Resignation of one more Congress MLA, A John Kumar, from Puducherry assembly on Tuesday seems to have pushed the Congress-DMK government below the majority mark in the Union Territory. The ruling coalition and the opposition NR Congress-AIADMK-BJP alliance now have 14 MLAs each in the House that has a current effective strength of 28.
The latest developments in Puducherry were part and parcel of similar strategies BJP had been applying in Kerala and Tamil Nadu, ahead of the upcoming polls. Like in Tamil Nadu, where BJP managed an alliance and control over the ruling AIADMK alliance within four years time, BJP was the beneficiary in the latest Puducherry crisis too. Two of the four MLAs who resigned from the Puducherry Congress have already joined BJP, including a minister. One more MLA, Kumar, is to join soon. And three nominated MLAs in the assembly represent BJP members, thanks to the former Lt. Governor Kiran Bedi who nominated them.
Was Kiran Bedi a reason for the latest crisis?
What had shaken the status quo in Puducherry politics was undoubtedly the entry of Bedi as Lt. Governor. Her role was being largely played out in the past four years as a self-styled cop than a Governor. She was often accused of disrupting the governance process carried out by the elected government.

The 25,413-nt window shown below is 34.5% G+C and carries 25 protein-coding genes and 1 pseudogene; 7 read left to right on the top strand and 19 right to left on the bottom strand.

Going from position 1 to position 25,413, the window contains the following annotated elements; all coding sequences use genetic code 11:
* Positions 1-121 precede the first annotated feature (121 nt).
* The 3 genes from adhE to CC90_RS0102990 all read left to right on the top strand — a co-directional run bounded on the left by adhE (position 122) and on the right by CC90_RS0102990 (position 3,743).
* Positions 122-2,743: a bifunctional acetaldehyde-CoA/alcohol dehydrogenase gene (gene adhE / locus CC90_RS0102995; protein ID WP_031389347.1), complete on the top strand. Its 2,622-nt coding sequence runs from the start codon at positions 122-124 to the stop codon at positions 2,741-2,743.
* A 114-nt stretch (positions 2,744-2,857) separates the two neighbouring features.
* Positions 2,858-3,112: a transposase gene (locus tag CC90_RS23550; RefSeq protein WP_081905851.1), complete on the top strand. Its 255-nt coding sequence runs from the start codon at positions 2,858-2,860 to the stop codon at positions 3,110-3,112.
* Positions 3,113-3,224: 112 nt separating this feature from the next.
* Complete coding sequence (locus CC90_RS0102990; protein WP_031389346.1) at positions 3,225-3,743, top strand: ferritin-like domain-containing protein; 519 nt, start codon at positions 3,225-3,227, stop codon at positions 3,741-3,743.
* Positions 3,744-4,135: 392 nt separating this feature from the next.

While Bedi did not play a direct role in Congress’s crisis, she can be easily held responsible for making the ruling party leaders “tired” and “irritated” with her “policing.” When Bedi challenged the powers of the elected government and often intervened and interfered in every small matter related to the governance, she is also credited for streamlining the administration and making many government operations transparent, spoiling dreams of an established corrupt political system in power whose main task would be retrieving money they invested to purchase and win seats.
MARKING THE end of the only Congress government in the south, with about three months left for polls, Puducherry Chief Minister V Narayanasamy and his Council of Ministers submitted their resignations on Monday to L-G Tamilisai Soundararajan soon after a Motion of Confidence was defeated in the Assembly.
The result of the floor test, which was called four days ago by the L-G, was on expected lines with the ruling Congress-DMK coalition losing majority with a spate of resignations over the last month, including two on Sunday, and reduced to 12 in a 33-member House with a current strength of 26.
The ruling coalition lost seven MLAs, including five from the Congress and one from DMK who resigned in the past month while another Congress MLA was disqualified in July 2020 for anti-party activities.
Soon after the Chief Minister finished his speech, government whip R K R Anantharaman raised the issue of voting rights of three nominated legislators belonging to the BJP. He demanded a clarification from the Speaker, triggering a heated argument with the Opposition. Minutes later, Narayanasamy and his MLAs staged a walkout.
Later, the Chief Minister and MLAs of the ruling alliance left for Raj Nivas where they handed over their resignation letters to Soundararajan.